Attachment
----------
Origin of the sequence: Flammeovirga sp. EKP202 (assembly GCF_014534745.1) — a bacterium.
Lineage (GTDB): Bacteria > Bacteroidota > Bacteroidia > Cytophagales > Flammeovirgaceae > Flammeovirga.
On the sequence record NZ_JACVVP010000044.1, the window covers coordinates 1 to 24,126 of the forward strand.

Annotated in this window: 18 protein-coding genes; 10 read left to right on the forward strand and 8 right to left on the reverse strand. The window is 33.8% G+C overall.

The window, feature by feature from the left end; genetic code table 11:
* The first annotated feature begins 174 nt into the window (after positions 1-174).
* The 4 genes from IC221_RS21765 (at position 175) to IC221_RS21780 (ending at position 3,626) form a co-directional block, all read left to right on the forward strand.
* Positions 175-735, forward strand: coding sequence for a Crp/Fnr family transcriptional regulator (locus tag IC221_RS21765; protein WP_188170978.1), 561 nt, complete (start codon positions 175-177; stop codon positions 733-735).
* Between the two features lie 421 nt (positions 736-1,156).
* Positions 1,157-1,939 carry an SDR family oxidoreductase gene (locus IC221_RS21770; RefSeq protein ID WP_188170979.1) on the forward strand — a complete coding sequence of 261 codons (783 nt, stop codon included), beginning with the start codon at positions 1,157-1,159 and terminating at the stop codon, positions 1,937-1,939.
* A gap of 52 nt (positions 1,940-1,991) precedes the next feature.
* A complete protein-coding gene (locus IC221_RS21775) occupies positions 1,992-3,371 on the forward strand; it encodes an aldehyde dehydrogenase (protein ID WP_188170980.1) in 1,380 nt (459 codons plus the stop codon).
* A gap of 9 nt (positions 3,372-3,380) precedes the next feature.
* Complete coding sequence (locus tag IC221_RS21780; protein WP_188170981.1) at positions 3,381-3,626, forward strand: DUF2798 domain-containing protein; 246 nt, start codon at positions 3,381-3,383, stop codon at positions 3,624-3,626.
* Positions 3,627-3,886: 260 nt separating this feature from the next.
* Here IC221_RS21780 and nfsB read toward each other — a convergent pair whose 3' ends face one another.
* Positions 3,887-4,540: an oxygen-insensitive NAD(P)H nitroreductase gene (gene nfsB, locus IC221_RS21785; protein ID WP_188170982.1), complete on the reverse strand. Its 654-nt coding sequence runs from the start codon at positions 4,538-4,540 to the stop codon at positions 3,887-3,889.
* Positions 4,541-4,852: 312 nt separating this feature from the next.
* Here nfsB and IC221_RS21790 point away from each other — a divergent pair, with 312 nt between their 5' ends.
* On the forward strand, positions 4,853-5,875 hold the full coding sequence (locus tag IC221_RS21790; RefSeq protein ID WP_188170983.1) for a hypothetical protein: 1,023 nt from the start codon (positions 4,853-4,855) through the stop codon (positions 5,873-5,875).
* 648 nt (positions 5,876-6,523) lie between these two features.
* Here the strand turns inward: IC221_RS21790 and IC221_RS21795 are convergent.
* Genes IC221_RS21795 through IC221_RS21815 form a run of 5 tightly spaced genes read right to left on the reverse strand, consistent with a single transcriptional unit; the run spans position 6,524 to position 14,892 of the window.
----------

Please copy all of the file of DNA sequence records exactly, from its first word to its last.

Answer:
Origin of the sequence: Flammeovirga sp. EKP202 (assembly GCF_014534745.1) — a bacterium.
Lineage (GTDB): Bacteria > Bacteroidota > Bacteroidia > Cytophagales > Flammeovirgaceae > Flammeovirga.
On the sequence record NZ_JACVVP010000044.1, the window covers coordinates 1 to 24,126 of the forward strand.

Annotated in this window: 18 protein-coding genes; 10 read left to right on the forward strand and 8 right to left on the reverse strand. The window is 33.8% G+C overall.

The window, feature by feature from the left end; genetic code table 11:
* The first annotated feature begins 174 nt into the window (after positions 1-174).
* The 4 genes from IC221_RS21765 (at position 175) to IC221_RS21780 (ending at position 3,626) form a co-directional block, all read left to right on the forward strand.
* Positions 175-735, forward strand: coding sequence for a Crp/Fnr family transcriptional regulator (locus tag IC221_RS21765; protein WP_188170978.1), 561 nt, complete (start codon positions 175-177; stop codon positions 733-735).
* Between the two features lie 421 nt (positions 736-1,156).
* Positions 1,157-1,939 carry an SDR family oxidoreductase gene (locus IC221_RS21770; RefSeq protein ID WP_188170979.1) on the forward strand — a complete coding sequence of 261 codons (783 nt, stop codon included), beginning with the start codon at positions 1,157-1,159 and terminating at the stop codon, positions 1,937-1,939.
* A gap of 52 nt (positions 1,940-1,991) precedes the next feature.
* A complete protein-coding gene (locus IC221_RS21775) occupies positions 1,992-3,371 on the forward strand; it encodes an aldehyde dehydrogenase (protein ID WP_188170980.1) in 1,380 nt (459 codons plus the stop codon).
* A gap of 9 nt (positions 3,372-3,380) precedes the next feature.
* Complete coding sequence (locus tag IC221_RS21780; protein WP_188170981.1) at positions 3,381-3,626, forward strand: DUF2798 domain-containing protein; 246 nt, start codon at positions 3,381-3,383, stop codon at positions 3,624-3,626.
* Positions 3,627-3,886: 260 nt separating this feature from the next.
* Here IC221_RS21780 and nfsB read toward each other — a convergent pair whose 3' ends face one another.
* Positions 3,887-4,540: an oxygen-insensitive NAD(P)H nitroreductase gene (gene nfsB, locus IC221_RS21785; protein ID WP_188170982.1), complete on the reverse strand. Its 654-nt coding sequence runs from the start codon at positions 4,538-4,540 to the stop codon at positions 3,887-3,889.
* Positions 4,541-4,852: 312 nt separating this feature from the next.
* Here nfsB and IC221_RS21790 point away from each other — a divergent pair, with 312 nt between their 5' ends.
* On the forward strand, positions 4,853-5,875 hold the full coding sequence (locus tag IC221_RS21790; RefSeq protein ID WP_188170983.1) for a hypothetical protein: 1,023 nt from the start codon (positions 4,853-4,855) through the stop codon (positions 5,873-5,875).
* 648 nt (positions 5,876-6,523) lie between these two features.
* Here the strand turns inward: IC221_RS21790 and IC221_RS21795 are convergent.
* Genes IC221_RS21795 through IC221_RS21815 form a run of 5 tightly spaced genes read right to left on the reverse strand, consistent with a single transcriptional unit; the run spans position 6,524 to position 14,892 of the window.